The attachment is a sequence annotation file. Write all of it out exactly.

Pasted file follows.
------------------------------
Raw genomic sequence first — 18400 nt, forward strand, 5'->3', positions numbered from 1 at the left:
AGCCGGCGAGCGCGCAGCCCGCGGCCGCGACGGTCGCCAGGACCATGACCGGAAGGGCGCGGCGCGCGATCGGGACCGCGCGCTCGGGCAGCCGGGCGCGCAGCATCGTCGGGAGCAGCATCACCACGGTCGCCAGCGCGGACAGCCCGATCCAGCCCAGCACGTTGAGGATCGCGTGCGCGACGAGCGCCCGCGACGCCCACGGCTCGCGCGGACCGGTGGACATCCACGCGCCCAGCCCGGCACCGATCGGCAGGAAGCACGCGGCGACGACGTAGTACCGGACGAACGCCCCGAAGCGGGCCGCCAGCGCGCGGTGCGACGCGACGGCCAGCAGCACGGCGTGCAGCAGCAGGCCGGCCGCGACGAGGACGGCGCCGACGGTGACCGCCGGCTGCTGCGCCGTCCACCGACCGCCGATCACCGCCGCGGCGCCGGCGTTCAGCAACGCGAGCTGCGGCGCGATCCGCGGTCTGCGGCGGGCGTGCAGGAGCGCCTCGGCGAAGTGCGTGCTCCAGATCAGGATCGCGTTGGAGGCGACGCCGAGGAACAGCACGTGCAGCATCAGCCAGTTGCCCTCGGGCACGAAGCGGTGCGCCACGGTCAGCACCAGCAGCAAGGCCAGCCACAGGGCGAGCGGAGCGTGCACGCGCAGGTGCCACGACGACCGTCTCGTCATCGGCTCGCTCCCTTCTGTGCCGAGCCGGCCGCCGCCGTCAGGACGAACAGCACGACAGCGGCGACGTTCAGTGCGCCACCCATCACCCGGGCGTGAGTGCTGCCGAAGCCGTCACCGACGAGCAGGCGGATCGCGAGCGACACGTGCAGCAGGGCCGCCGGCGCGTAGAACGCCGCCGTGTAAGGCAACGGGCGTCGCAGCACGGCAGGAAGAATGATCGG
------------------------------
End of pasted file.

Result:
Raw genomic sequence first — 18400 nt, forward strand, 5'->3', positions numbered from 1 at the left:
AGCCGGCGAGCGCGCAGCCCGCGGCCGCGACGGTCGCCAGGACCATGACCGGAAGGGCGCGGCGCGCGATCGGGACCGCGCGCTCGGGCAGCCGGGCGCGCAGCATCGTCGGGAGCAGCATCACCACGGTCGCCAGCGCGGACAGCCCGATCCAGCCCAGCACGTTGAGGATCGCGTGCGCGACGAGCGCCCGCGACGCCCACGGCTCGCGCGGACCGGTGGACATCCACGCGCCCAGCCCGGCACCGATCGGCAGGAAGCACGCGGCGACGACGTAGTACCGGACGAACGCCCCGAAGCGGGCCGCCAGCGCGCGGTGCGACGCGACGGCCAGCAGCACGGCGTGCAGCAGCAGGCCGGCCGCGACGAGGACGGCGCCGACGGTGACCGCCGGCTGCTGCGCCGTCCACCGACCGCCGATCACCGCCGCGGCGCCGGCGTTCAGCAACGCGAGCTGCGGCGCGATCCGCGGTCTGCGGCGGGCGTGCAGGAGCGCCTCGGCGAAGTGCGTGCTCCAGATCAGGATCGCGTTGGAGGCGACGCCGAGGAACAGCACGTGCAGCATCAGCCAGTTGCCCTCGGGCACGAAGCGGTGCGCCACGGTCAGCACCAGCAGCAAGGCCAGCCACAGGGCGAGCGGAGCGTGCACGCGCAGGTGCCACGACGACCGTCTCGTCATCGGCTCGCTCCCTTCTGTGCCGAGCCGGCCGCCGCCGTCAGGACGAACAGCACGACAGCGGCGACGTTCAGTGCGCCACCCATCACCCGGGCGTGAGTGCTGCCGAAGCCGTCACCGACGAGCAGGCGGATCGCGAGCGACACGTGCAGCAGGGCCGCCGGCGCGTAGAACGCCGCCGTGTAAGGCAACGGGCGTCGCAGCACGGCAGGAAGAATGATCGG